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Q & A with Nancy Richards – Host of SAfm Literature

Nancy Richards

SAfm LITERATURE – closing chapter

Q1. You present a literary delight on SAfm every Sunday. How do you continuously up your game in terms of exposing South Africans to the textured literary landscape?

A – Yup, you’re right, it has been a delight to present a line-up of literati on SAfm each Sunday. When I followed in the big footsteps of previous presenters Karabo Kgoleng, Victor Dlamini and Fiona Ramsay, initially it was about maintaining rather than upping the game. But it soon became clear that a ‘literature’ show couldn’t just be about a whole bunch of books, it also needed to represent all the allied industries and role players. So over time we introduced features like TEXT- covering all types of writing – scriptwriting, blogging, editing, poetry, digital etc; SHELFIE – to give self-published authors a platform; PRESS GANG – talking to members of the publishing industry and THE TELLER for storytellers to share their craft. A STORY slot accommodated narrated documentaries using the medium of sound and of course there were the straight author interviews as well as listeners reviews. To ensure nothing was missed, we added BACK PAGE to accommodate book festivals, competitions, awards etc. Through all of these we hoped to offer airspace to all aspects of the literature landscape.

Q2. How are our stories intertwined with the quest for human rights?

A – I don’t think our constitution directly states that everyone has a right to be ‘read’ but the bill of rights deems that everyone should have the ‘freedom to receive or impart information or ideas’ as well as ‘freedom of artistic creativity’ – so it follows that we all have a right to be listened to – not just as a commercially successful creative, but as an ordinary person with a story to tell. We have tried to offer a platform to everyone who has chosen words as their professional or even amateur medium.

Q3. Is reading a human right?

A – Simple answer yes. But before that, every person has a right to an education that enables and gives them the option to read. To own shelves full of books is a privilege mainly to those who can afford them, but libraries make that a public privilege – and I would see it as a denial of human rights if a person has no library accessible to them, or worse if one near them is closed down. And as much as reading and an education is a basic right, so is writing – a right that some have to climb mountains to achieve. And to be ‘read or heard’ by others is a powerful affirmation.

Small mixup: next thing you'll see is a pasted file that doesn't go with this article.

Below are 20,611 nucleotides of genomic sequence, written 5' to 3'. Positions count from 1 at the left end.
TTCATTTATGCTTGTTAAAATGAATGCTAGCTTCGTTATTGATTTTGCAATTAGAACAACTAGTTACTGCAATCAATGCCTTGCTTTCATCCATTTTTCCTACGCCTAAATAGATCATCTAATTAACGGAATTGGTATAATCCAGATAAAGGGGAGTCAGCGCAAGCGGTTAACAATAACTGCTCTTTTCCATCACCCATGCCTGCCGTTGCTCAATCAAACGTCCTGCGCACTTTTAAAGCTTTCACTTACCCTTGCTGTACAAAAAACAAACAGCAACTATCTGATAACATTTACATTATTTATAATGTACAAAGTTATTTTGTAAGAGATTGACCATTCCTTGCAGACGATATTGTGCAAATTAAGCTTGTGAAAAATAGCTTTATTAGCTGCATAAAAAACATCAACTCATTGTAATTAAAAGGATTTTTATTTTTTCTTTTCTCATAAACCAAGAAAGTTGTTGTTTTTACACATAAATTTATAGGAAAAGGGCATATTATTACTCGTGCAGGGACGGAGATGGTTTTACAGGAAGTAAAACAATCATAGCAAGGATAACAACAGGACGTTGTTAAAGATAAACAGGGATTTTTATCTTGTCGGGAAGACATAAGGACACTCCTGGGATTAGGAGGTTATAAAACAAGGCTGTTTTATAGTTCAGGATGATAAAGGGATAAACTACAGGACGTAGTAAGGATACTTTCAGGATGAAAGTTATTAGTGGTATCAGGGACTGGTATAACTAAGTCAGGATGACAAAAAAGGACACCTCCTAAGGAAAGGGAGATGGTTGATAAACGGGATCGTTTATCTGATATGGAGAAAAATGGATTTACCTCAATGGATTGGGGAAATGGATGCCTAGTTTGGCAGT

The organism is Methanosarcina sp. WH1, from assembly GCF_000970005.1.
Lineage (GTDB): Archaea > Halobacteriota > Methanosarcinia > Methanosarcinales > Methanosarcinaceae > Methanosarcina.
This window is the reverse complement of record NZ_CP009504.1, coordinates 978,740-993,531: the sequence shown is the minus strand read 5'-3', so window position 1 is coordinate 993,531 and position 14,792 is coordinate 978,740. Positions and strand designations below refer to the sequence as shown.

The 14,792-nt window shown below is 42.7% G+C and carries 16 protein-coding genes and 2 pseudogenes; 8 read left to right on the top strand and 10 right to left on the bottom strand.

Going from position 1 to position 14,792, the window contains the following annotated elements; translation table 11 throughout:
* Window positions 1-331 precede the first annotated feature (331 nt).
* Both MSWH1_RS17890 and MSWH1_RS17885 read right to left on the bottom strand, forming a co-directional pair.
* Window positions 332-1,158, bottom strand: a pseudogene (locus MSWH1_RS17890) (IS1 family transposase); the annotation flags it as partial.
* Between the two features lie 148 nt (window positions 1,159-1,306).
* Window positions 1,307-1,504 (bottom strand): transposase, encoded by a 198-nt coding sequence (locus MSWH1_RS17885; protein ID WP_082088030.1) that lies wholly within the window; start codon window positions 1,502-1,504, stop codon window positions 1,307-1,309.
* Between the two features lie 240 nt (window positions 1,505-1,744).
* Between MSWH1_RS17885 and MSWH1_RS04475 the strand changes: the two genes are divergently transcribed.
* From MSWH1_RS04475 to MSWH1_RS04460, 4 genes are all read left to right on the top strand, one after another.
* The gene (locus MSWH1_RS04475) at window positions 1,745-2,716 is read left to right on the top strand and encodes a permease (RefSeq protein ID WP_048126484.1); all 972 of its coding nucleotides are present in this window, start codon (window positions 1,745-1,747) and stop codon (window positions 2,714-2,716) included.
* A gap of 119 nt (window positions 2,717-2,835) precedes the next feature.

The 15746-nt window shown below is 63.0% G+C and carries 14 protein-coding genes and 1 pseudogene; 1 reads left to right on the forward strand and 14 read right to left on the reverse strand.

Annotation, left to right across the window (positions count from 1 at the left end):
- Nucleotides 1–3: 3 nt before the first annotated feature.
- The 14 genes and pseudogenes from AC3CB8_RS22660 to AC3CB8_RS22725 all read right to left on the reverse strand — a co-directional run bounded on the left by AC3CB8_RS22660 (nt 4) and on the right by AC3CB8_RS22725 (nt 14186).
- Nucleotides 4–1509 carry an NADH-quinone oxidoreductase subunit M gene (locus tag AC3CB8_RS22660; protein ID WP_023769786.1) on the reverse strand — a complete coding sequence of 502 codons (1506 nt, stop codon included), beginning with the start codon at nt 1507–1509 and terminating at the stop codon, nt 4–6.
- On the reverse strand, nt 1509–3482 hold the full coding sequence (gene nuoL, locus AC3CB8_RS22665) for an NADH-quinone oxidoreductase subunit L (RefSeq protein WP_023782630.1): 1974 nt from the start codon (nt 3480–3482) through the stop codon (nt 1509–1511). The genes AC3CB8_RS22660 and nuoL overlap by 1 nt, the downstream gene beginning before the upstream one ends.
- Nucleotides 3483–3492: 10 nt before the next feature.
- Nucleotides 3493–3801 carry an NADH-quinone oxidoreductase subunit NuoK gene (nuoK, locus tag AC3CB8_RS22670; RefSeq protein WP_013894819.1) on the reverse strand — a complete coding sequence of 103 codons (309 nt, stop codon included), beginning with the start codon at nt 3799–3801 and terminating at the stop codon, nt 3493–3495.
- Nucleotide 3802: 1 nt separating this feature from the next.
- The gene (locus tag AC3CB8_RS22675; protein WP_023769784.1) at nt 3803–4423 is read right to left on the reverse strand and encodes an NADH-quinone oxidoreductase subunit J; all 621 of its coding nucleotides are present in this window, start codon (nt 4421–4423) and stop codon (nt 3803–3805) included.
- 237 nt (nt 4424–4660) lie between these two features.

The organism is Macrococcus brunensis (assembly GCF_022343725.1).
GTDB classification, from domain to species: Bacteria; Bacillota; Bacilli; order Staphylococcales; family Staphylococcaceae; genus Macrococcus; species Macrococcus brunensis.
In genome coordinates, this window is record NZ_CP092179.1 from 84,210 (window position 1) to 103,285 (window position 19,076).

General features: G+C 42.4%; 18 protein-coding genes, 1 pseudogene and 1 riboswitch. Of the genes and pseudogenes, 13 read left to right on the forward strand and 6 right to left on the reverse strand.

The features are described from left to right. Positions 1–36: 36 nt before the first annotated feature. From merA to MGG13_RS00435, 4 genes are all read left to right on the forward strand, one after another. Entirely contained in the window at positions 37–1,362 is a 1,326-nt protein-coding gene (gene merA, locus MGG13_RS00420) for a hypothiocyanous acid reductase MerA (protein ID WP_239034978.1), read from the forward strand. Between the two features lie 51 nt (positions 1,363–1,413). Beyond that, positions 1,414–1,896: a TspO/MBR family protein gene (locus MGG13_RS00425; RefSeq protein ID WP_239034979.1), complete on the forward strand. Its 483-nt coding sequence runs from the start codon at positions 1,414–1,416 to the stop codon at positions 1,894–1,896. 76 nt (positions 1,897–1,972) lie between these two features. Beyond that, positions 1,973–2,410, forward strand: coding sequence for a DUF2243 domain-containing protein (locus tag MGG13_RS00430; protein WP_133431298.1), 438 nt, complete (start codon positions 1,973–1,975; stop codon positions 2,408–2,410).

Q4. In your experience, which everyday stories have broken human rights violators’ backs?

A – So many – but whilst some do, not every story will appear in any sort of traditional literature – whether newspapers, magazines or books, though increasingly online social media, literary journals, blogs, posts and other digital spaces are opening up the possibilities for those who have been violated to tell of their damage, expose their perpetrators and in so doing, hopefully find for themselves some healing. There can be few things as cathartic as writing down or telling your story.

Q5. You read a whole lot, whose stories affirm your personal vision?

A – It’s often said that we chose to read the things that affirm our beliefs or personal opinions. An unexpected gift that has come from presenting this programme has been the chance to read things that don’t affirm what I believe or know – that have challenged me, exposed me, educated me into other worlds, beliefs and experiences.

Q6. Tell us about Woman Zone and the powerhouse of women writers you work with.

A – Woman Zone is an initiative I founded as a way of encouraging women of different backgrounds, cultures and communities to share their stories with one another. To really listen to somebody else’s story is to really know and understand them better. Following this sharing we put together a book called Being a woman in Cape Town: Telling your story through which we learned that whilst it empowers a women to tell her story, to write it helps her reflect on it more deeply and reaches an even wider audience. We also learned that hearing or reading someone else’s story often helps you make sense of your own. Through the events, story cafes and walks that we host at our Women’s Library at Artscape and in the community, we have heard so many other stories – and welcome more. Do get in touch. or

Q7. Looking ahead….

A – Sadly SAfm Literature will not be part of the new programming planned for SAfm from April this year – but I will not be leaving the world of books – so I look forward to seeing you in it, wherever that may be.

Nancy Richards

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